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  Use a home energy audit to make a
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Home Energy Audit

Deeper Dive



US Government Energy Savers
Good site by the US Department of Energy with some very prescriptive steps to check air leaks, insulation, heating and cooling equipment, and lighting. Good blogs from people who followed the steps.

Seattle Government Step-by-Step Guide
A very well-produced, 20-page step-by-step instruction with lots of pictures and diagrams. It was published in March of 2008 so some of the “new stuff” is not as new and the recommended R values are for Seattle area, but a good read with some good background information.

Doug’s Home Energy Audit Report
This is what I got as the final report for the $200 professional BPI home energy audit. It was a basic diagnostic audit that included a blower-door test and thermal camera scan.

Home Energy Audit

The purpose of a home energy audit is to identify ways that you are wasting energy and give you ideas for corrective action. You take the results of the audit and make a prioritized list of changes you want to make. Audits can be simple or complex, but they fall into three categories:

  1. Walk-through surveys where you start with a checklist and walk through the house and make observations using no special equipment.
  2. Diagnostic audits where you take specific measurements of temperature, pressure, and moisture using specialized equipment.
  3. Specialized audits are geared to answering more complex questions about heating, cooling, air distribution, moisture, and renewable energy options.

A basic home energy audit looks for breaks in your house envelope that lets air or heat through. A professional will perform a blower door test with a thermal camera scan to pinpoint and measure the leaks. A more advanced audit will also evaluate the performance of your highest energy consumers. Since HVAC accounts for about 34% of an average home’s energy consumption you may want to add a duct pressure test and HVAC commissioning to make sure that the airflow throughout the house is correct and the refrigerant levels are right.

I invested $200 and had a professional conduct a basic diagnostic home energy audit and love the results. The examination was thorough and took about 3 hours for my 2,000 square foot home. The examiner was certified by the Building Performance Institute (BPI), very experienced, and brought some high-tech gear to get accurate measurements that can be repeated after remediation projects are complete to prove things are fixed.

The inspection started with an interview where we reviewed the energy bills for the last 12 months; inventoried the home of things like doors, windows, bathrooms; and talked about my observations and concerns. He gave me an overview of the audit process and explained the steps that we would be taking during the audit and the timeframe and high-level structure of the report. This took about 20 minutes.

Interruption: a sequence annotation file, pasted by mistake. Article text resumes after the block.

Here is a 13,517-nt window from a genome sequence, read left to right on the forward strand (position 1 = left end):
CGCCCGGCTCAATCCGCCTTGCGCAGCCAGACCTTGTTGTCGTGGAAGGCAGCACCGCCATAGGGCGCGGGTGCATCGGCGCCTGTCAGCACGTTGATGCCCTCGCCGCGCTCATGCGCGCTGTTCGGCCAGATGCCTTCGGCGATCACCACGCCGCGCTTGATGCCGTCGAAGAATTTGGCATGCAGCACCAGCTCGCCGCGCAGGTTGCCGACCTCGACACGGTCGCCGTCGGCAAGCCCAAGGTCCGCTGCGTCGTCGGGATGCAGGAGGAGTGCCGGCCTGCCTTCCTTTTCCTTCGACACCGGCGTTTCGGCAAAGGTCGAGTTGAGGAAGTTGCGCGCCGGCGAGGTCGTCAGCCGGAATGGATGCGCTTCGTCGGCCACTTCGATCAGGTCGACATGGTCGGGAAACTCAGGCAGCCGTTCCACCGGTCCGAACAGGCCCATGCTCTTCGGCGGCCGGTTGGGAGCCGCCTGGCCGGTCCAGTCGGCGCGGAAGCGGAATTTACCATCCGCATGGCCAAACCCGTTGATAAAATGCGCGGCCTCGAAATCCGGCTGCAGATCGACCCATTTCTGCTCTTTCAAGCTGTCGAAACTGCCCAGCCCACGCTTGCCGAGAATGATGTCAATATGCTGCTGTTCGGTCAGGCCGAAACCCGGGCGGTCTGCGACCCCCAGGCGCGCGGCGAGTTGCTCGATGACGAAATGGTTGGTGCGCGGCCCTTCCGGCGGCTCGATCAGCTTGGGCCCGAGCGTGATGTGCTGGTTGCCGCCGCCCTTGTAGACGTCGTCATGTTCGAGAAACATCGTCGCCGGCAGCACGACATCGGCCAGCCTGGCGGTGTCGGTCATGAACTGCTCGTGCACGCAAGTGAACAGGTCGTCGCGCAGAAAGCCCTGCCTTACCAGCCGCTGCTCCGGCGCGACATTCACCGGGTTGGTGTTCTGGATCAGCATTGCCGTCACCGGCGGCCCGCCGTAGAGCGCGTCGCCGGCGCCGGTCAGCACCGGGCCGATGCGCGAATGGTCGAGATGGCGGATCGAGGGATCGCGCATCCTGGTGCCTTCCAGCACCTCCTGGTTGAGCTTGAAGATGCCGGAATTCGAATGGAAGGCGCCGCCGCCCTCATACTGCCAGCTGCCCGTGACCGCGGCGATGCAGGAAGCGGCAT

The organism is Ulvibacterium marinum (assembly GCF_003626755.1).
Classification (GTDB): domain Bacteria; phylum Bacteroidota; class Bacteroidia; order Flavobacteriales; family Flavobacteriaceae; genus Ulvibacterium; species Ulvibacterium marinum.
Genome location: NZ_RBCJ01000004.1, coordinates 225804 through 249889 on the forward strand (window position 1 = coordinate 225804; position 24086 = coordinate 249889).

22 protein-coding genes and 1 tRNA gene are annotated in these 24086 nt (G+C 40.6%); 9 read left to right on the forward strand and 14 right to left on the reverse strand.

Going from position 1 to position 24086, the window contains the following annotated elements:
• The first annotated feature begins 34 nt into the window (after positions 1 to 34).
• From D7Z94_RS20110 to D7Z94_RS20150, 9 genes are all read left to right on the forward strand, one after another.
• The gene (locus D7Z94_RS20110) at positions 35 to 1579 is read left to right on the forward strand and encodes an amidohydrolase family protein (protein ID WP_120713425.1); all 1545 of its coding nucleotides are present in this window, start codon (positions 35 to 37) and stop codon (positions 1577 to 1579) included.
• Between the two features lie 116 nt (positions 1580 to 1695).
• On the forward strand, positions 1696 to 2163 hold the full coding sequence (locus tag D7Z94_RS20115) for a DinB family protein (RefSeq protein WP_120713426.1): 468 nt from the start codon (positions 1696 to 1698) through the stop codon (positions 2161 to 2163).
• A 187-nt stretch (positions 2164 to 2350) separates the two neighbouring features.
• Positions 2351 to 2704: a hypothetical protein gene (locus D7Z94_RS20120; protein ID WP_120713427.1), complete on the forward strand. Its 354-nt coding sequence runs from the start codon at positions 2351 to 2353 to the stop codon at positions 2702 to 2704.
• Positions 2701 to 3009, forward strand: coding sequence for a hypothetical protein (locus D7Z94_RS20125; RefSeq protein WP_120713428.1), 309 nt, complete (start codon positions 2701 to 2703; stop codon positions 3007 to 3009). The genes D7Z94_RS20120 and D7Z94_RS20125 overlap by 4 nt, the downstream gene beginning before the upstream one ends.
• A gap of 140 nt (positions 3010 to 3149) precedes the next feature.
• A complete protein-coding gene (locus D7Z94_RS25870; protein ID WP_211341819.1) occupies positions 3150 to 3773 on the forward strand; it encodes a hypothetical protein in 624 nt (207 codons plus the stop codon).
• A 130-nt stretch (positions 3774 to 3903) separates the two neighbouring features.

The next stop was the basement. We gathered information about the furnace and the water heater. In my home they both use natural gas so we had to turn them off for the duration of the audit as a safety precaution. The HVAC ductwork and plumbing was inspected. We also looked for signs of water leakage.

The largest part of the audit was the blower door test and thermal camera scan. A large fan device was placed on the front door to blow air out of the house and increase the in-bound air flow of any drafts. We then went around the house from basement to attic using a hand-held infrared camera to find places where air or heat was getting through the walls, ceilings, and floors. Lots of notes were taken as we went from room to room and we talked about what was found and what I could do to fix it. The infrared camera could easily detect cold air coming in around doors, windows, and baseboards. I could see the studs in my wall as cool-spots (the wood studs let more heat through than the insulation). We could also look for mold because it gives off a very low level of heat and would show up as tiny hot-spots. My inspection was done in January and I live near Cleveland, Ohio so the outside air was about 40 degrees cooler than inside the home.

After about a week I received a final report that summarized the findings, estimated the energy use of my appliances, listed actions I could take to make my home more efficient, and estimates for what it would cost to have a professional make the improvements. It was pretty much what I expected. I believe that it was worth having a professional do the audit because:

  1. Found air leaks in the basement, wall corners and around baseboards that I would not have found without the infrared camera
  2. Verified that no mold was growing in basement or attic
  3. Gave estimates for appliance consumption and recommendations
  4. Gave me a perspective of how my home performed compared to others in my area
  5. Tests are repeatable and can measure the improvement after I “fix” the problem

A secondary benefit was 3 hours of consultation with a professional who spends all of his time measuring the energy performance of homes in my area. As I followed Gary around my house we talked about what we were seeing and he answered my questions thoroughly. I had some preconceptions about what we would find and what needed to be done. Some were on track, but others would have been a waste of time and money. You can see my report by following this link. (put link to report pdf)

DIYers can perform a home audit without paying a professional. Instead of a full-door blower and an infrared camera you can use a window fan and a candle or incense to find leaks. Use the Deeper Dive links to the right for more information.